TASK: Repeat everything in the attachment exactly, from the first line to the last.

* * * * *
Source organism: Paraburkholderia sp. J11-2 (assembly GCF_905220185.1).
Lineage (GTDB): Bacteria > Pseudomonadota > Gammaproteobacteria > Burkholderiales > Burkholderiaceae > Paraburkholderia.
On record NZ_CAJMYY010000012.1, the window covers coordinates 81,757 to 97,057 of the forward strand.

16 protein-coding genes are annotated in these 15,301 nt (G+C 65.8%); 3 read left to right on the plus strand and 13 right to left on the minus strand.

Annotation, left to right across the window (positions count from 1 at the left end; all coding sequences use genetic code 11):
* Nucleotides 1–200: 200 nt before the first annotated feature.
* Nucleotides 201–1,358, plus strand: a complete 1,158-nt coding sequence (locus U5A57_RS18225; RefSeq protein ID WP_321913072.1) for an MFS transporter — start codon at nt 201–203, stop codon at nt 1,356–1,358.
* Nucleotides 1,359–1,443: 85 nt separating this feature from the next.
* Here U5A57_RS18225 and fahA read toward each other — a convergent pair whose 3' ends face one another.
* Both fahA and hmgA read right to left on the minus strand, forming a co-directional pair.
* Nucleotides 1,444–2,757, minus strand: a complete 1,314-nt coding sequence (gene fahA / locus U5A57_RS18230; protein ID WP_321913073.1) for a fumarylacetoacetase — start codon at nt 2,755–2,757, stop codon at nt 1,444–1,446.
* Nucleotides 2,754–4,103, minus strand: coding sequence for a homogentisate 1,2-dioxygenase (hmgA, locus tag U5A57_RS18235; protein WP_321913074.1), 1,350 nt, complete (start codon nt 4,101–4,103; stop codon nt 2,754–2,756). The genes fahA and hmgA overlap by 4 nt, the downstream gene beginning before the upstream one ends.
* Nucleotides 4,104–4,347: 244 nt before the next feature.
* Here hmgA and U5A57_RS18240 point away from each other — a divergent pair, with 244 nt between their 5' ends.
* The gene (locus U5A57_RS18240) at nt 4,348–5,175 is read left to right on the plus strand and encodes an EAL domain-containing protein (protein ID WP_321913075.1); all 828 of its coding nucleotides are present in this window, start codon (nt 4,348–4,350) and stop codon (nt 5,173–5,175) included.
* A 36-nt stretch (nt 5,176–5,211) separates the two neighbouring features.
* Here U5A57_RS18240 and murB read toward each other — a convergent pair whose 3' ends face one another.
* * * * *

Source organism: Paraburkholderia sp. J11-2 (assembly GCF_905220185.1).
Lineage (GTDB): Bacteria > Pseudomonadota > Gammaproteobacteria > Burkholderiales > Burkholderiaceae > Paraburkholderia.
On record NZ_CAJMYY010000012.1, the window covers coordinates 81,757 to 97,057 of the forward strand.

16 protein-coding genes are annotated in these 15,301 nt (G+C 65.8%); 3 read left to right on the plus strand and 13 right to left on the minus strand.

Annotation, left to right across the window (positions count from 1 at the left end; all coding sequences use genetic code 11):
* Nucleotides 1–200: 200 nt before the first annotated feature.
* Nucleotides 201–1,358, plus strand: a complete 1,158-nt coding sequence (locus U5A57_RS18225; RefSeq protein ID WP_321913072.1) for an MFS transporter — start codon at nt 201–203, stop codon at nt 1,356–1,358.
* Nucleotides 1,359–1,443: 85 nt separating this feature from the next.
* Here U5A57_RS18225 and fahA read toward each other — a convergent pair whose 3' ends face one another.
* Both fahA and hmgA read right to left on the minus strand, forming a co-directional pair.
* Nucleotides 1,444–2,757, minus strand: a complete 1,314-nt coding sequence (gene fahA / locus U5A57_RS18230; protein ID WP_321913073.1) for a fumarylacetoacetase — start codon at nt 2,755–2,757, stop codon at nt 1,444–1,446.
* Nucleotides 2,754–4,103, minus strand: coding sequence for a homogentisate 1,2-dioxygenase (hmgA, locus tag U5A57_RS18235; protein WP_321913074.1), 1,350 nt, complete (start codon nt 4,101–4,103; stop codon nt 2,754–2,756). The genes fahA and hmgA overlap by 4 nt, the downstream gene beginning before the upstream one ends.
* Nucleotides 4,104–4,347: 244 nt before the next feature.
* Here hmgA and U5A57_RS18240 point away from each other — a divergent pair, with 244 nt between their 5' ends.
* The gene (locus U5A57_RS18240) at nt 4,348–5,175 is read left to right on the plus strand and encodes an EAL domain-containing protein (protein ID WP_321913075.1); all 828 of its coding nucleotides are present in this window, start codon (nt 4,348–4,350) and stop codon (nt 5,173–5,175) included.
* A 36-nt stretch (nt 5,176–5,211) separates the two neighbouring features.
* Here U5A57_RS18240 and murB read toward each other — a convergent pair whose 3' ends face one another.